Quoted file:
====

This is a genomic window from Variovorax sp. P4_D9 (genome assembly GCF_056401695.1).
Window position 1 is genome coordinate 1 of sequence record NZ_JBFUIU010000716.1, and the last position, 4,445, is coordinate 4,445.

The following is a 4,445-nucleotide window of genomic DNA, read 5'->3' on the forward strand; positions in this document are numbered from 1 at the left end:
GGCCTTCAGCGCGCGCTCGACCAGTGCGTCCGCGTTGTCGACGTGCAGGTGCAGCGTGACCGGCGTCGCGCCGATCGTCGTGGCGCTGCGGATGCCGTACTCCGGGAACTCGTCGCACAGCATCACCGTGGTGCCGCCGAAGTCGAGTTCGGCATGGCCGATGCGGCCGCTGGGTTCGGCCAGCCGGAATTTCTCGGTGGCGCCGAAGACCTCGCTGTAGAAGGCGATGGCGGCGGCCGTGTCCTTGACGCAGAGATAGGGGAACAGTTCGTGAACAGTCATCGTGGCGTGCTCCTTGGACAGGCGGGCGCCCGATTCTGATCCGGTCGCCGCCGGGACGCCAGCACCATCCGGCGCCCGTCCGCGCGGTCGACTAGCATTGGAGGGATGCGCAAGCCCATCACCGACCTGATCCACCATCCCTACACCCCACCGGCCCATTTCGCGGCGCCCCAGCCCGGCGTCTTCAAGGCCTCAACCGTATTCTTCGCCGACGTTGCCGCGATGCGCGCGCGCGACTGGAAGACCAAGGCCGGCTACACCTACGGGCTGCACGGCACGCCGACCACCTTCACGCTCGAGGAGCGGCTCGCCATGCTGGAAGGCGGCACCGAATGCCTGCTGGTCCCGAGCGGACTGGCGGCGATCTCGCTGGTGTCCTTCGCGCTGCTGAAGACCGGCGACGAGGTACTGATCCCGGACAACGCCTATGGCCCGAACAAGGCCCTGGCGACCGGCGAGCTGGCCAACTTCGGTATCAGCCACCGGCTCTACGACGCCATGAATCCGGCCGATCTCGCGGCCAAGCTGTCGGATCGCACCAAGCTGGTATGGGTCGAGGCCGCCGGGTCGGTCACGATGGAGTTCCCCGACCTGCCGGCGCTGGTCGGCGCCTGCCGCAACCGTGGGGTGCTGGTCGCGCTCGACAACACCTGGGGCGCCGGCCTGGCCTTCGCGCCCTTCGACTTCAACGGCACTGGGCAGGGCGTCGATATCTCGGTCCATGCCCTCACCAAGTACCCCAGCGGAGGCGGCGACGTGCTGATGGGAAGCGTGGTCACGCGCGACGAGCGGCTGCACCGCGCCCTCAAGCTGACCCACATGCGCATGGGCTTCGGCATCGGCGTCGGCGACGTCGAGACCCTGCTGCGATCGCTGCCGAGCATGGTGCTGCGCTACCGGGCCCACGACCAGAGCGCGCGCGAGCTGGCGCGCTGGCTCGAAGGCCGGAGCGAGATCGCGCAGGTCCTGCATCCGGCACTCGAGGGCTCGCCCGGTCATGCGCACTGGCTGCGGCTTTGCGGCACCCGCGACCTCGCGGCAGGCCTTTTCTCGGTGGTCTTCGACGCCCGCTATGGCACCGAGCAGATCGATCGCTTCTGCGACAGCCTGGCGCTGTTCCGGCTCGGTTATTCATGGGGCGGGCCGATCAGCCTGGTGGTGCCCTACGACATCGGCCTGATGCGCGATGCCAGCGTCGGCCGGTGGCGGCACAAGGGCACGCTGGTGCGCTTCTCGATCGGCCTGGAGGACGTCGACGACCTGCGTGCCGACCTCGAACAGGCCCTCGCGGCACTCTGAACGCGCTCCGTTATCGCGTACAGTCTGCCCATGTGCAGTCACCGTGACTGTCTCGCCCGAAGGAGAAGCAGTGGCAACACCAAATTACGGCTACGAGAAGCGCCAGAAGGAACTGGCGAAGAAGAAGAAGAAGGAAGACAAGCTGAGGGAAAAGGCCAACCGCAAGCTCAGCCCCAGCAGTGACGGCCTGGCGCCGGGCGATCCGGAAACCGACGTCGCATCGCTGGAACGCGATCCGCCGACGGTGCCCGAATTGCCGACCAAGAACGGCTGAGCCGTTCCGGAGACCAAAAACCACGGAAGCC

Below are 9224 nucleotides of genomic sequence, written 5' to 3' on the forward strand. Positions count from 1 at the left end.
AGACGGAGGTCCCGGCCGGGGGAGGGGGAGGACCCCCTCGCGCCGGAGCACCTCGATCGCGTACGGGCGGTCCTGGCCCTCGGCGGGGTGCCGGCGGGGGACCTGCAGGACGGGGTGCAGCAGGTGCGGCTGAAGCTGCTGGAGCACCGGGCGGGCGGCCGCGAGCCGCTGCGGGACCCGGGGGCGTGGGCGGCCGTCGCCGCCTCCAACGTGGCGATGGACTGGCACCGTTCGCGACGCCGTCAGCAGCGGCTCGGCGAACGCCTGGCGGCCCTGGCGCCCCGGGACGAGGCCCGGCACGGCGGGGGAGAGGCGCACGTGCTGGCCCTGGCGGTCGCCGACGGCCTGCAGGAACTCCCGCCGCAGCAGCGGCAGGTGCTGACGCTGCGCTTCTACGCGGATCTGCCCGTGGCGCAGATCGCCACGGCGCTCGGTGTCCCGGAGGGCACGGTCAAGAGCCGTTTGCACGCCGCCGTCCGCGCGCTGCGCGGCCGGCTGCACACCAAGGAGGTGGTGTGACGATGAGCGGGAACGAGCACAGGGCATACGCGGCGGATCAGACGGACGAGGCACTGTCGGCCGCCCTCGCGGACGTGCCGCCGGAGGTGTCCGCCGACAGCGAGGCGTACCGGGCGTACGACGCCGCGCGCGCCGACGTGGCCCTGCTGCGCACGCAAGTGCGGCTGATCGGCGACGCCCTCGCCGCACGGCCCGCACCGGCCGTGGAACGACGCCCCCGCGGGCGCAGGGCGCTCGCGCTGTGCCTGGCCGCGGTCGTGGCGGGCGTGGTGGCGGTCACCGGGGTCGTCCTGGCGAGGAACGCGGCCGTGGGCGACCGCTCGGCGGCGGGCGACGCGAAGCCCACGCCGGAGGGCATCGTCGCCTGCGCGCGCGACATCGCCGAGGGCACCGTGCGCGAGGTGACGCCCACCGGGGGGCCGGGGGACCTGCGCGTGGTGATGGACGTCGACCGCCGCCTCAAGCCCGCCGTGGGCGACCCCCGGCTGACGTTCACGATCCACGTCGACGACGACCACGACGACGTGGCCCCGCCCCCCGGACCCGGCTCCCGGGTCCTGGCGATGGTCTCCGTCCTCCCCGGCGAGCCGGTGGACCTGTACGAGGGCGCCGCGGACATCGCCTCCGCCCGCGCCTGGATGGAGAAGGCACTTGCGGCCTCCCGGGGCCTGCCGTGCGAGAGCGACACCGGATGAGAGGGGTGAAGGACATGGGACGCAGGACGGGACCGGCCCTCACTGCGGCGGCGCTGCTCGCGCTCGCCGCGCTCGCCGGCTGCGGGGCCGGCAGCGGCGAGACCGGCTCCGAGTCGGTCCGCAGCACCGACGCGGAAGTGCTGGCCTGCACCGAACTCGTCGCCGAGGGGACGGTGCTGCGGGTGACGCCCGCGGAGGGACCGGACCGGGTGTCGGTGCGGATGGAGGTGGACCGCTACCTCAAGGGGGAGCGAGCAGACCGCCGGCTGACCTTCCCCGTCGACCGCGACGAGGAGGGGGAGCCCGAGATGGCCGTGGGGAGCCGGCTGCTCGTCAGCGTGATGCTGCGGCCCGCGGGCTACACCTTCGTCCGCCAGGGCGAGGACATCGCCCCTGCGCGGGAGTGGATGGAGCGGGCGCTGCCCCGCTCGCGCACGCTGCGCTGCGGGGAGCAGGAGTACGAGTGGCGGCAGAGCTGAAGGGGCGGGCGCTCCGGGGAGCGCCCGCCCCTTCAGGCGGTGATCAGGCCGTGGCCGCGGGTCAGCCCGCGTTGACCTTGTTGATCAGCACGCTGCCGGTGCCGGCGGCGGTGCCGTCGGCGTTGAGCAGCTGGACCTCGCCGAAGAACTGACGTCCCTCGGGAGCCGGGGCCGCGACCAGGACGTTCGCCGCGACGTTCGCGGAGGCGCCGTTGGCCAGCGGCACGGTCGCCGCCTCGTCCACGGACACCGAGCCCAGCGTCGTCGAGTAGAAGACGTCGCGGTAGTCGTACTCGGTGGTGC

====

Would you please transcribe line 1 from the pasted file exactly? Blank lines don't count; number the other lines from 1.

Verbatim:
This is a genomic window from Variovorax sp. P4_D9 (genome assembly GCF_056401695.1).